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rated 0 times [  4] [ 0]  / answers: 2 / hits: 826  / 2 Years ago, sun, january 23, 2022, 4:32:00

I am currently using ubuntu 20.04 machine.
I created a user with password using the useradd command.
I need to change the PATH variable of that user. So i used su - <username> to interactivelly login to the user's shell. When it asked for the password, I provided the password of the user. But I am getting the below error.


ubuntu@ip-172-31-49-109:~$ su - harry
Password:
su: Authentication failure

Does anyone know how can I fix this and how I acn change the PATH variable of the user


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 Answers
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I created a user with password using the useradd command.



Ok, I will take your word for that ... i.e. you attempted to create a new user with a password using only useradd ... Trying to imagine how you attempted that ... Probably using the -p, --password option and provided PASSWORD as plain text like so:


$ sudo useradd -p PASSWORD harry

Well, that is not going to work as the password provided should be an encrypted password as stated in man useradd:



 -p, --password PASSWORD

The encrypted password, as returned by crypt(3).
The default is to disable the password.

Note: This option is not recommended because the password
(or encrypted password) will be visible by users listing the processes.

You should make sure the password respects the system's password policy.


Therefore, the password you type(which will be hashed/encrypted before comparing to the stored user's password "hash") is not actually the password stored on/expected by the system and the error su: Authentication failure is actually what it it means as the password cannot be authenticated/matched this way ... su - harry should work fine if you change the password using sudo passwd harry then try su - harry afterwords.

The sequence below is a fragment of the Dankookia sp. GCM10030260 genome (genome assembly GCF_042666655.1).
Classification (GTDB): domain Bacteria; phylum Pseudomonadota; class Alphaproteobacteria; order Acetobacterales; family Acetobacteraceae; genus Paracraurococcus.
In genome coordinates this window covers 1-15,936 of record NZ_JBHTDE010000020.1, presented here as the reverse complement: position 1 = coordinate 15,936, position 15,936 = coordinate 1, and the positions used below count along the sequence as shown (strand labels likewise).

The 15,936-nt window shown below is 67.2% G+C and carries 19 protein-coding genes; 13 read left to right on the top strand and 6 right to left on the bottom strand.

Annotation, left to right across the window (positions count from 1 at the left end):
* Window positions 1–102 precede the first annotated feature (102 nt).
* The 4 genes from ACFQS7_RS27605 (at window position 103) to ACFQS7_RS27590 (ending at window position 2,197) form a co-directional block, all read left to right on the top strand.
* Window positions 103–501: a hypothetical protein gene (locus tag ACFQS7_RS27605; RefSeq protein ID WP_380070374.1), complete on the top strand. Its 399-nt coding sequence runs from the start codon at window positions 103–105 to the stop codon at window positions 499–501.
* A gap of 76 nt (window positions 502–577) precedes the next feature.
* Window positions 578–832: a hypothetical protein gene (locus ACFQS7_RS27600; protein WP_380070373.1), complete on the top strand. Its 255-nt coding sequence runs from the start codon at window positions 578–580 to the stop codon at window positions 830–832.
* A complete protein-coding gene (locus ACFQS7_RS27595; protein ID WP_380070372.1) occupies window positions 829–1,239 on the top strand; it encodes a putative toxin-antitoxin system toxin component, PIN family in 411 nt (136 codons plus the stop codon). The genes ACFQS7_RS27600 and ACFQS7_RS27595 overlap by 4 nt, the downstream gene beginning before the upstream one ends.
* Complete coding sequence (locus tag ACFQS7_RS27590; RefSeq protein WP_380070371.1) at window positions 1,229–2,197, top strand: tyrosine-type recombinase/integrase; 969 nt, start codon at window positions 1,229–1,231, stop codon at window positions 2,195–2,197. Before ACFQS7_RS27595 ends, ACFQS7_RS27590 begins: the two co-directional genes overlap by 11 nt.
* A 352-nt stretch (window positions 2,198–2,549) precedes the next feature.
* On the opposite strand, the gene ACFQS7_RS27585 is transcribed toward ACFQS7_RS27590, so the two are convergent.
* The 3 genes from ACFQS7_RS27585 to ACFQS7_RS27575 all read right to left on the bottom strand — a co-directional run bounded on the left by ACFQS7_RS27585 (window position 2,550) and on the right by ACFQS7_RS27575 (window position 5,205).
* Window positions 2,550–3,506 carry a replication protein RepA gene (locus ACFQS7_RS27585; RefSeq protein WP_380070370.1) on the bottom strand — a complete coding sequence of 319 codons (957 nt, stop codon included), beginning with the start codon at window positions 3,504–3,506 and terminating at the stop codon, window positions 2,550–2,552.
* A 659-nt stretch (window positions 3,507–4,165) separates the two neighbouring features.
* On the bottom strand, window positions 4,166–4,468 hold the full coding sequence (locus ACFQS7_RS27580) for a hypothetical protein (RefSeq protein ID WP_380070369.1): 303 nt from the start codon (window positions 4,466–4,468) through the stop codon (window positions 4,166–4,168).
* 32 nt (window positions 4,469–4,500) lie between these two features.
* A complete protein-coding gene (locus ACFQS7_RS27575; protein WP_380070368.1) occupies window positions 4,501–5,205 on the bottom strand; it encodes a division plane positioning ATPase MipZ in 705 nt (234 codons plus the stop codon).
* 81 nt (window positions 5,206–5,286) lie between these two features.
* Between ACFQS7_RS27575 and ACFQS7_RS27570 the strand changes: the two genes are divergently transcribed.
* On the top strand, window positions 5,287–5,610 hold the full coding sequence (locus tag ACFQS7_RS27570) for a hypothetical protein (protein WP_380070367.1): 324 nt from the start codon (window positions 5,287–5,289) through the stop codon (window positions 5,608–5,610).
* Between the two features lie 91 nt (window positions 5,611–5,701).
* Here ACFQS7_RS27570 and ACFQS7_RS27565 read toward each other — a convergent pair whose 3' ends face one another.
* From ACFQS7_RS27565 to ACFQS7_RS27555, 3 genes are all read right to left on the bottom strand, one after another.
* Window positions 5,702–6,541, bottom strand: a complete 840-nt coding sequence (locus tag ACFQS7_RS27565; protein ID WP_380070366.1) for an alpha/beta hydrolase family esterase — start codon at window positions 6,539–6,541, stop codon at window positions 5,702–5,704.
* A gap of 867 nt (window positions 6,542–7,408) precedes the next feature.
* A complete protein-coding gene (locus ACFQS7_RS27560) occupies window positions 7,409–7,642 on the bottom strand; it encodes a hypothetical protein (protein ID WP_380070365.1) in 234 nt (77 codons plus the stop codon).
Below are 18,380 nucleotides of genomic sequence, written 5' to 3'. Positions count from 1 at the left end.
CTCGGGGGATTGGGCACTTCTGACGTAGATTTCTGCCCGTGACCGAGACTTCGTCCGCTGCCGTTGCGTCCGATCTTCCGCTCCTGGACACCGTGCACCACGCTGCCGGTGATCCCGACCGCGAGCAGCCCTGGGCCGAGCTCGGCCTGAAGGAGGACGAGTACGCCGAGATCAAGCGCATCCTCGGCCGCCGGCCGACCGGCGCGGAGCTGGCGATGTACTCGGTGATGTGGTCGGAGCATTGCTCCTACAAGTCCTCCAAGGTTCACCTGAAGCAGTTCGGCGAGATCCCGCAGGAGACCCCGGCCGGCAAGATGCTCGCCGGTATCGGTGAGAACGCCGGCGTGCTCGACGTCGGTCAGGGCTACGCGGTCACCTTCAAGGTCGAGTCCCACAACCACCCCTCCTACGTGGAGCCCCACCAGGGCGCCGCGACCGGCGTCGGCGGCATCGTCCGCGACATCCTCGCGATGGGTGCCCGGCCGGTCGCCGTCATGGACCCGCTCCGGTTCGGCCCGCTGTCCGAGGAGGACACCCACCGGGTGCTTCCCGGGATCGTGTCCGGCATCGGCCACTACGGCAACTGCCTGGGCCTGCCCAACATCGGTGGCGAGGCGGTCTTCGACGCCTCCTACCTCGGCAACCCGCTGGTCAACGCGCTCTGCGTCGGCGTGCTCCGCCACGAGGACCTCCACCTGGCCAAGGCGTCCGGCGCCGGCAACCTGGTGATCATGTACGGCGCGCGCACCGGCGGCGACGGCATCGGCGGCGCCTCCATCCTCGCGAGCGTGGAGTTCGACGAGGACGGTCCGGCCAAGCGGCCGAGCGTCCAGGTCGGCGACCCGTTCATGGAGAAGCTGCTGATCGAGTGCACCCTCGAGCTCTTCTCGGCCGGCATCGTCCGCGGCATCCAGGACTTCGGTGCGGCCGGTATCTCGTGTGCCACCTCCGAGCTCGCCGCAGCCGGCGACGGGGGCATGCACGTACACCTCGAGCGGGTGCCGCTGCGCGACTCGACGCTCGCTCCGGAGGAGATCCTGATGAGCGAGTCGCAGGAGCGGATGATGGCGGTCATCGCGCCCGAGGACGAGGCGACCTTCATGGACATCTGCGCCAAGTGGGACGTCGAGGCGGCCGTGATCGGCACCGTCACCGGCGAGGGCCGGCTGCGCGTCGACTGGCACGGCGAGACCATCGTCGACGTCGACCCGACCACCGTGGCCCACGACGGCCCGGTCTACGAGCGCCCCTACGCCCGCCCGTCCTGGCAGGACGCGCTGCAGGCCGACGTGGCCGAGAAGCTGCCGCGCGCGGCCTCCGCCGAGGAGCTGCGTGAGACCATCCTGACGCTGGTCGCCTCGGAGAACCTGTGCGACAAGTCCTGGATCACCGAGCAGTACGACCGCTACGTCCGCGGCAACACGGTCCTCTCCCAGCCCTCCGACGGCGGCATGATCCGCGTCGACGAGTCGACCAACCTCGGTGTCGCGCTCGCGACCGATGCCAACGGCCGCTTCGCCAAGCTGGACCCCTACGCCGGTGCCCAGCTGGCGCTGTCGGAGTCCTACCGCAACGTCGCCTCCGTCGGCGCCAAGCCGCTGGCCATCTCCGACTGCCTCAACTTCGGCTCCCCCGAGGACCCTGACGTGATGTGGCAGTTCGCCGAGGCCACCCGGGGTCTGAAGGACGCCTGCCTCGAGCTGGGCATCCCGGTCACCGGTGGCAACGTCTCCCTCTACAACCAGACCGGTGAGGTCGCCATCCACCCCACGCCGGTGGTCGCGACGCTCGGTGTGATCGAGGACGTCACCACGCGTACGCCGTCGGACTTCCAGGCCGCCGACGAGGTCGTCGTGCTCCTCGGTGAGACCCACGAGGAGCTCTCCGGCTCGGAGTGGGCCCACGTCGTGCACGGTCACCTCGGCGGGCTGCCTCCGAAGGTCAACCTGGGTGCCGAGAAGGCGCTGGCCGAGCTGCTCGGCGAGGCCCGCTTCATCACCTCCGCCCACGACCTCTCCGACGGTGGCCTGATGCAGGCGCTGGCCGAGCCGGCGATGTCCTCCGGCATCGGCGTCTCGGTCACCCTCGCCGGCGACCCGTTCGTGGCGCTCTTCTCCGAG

Furthermore, as also stated in the man useradd excerpt above, this is not the recommended way of setting a password for the user.


The recommended way is to use passwd after creating the user to set a password like so:


sudo passwd harry

This is the method used by adduser ... Which is a front-end user friendly Perl script to useradd that you can inspect with:


cat /usr/sbin/adduser

to find out that it does that by calling the passwd system executable in this code excerpt:




.
.
.
if ($ask_passwd) {
for (;;) {
my $passwd = &which('passwd');
# do _not_ use systemcall() here, since systemcall() dies on
# non-zero exit code and we need to do special handling here!
system($passwd, $new_name);
my $ok = $?>>8;
if ($ok != 0) {
.
.
.


Aftermath:


After using useradd(without using and providing valid/proper arguments to the -d, -m and -s options) to create your new user i.e. NOT like so:


sudo useradd -s /bin/bash -d /home/harry -m harry

Then, you probably most likely will end up with no home directory for the new user and with dash(The default for /bin/sh as defined in useradd -D) and not bash as your new user's default login shell ... Therefore, you might want to:



  1. Create a home directory for the new user the right way like so:


    sudo mkhomedir_helper harry


  2. Change the login shell for the new user to bash like so:


    sudo chsh -s /bin/bash harry



Next time you create a new user, use adduser instead as it is a user friendly command and will take care of all the above.


[#1] Monday, January 24, 2022, 2 Years  [reply] [flag answer]
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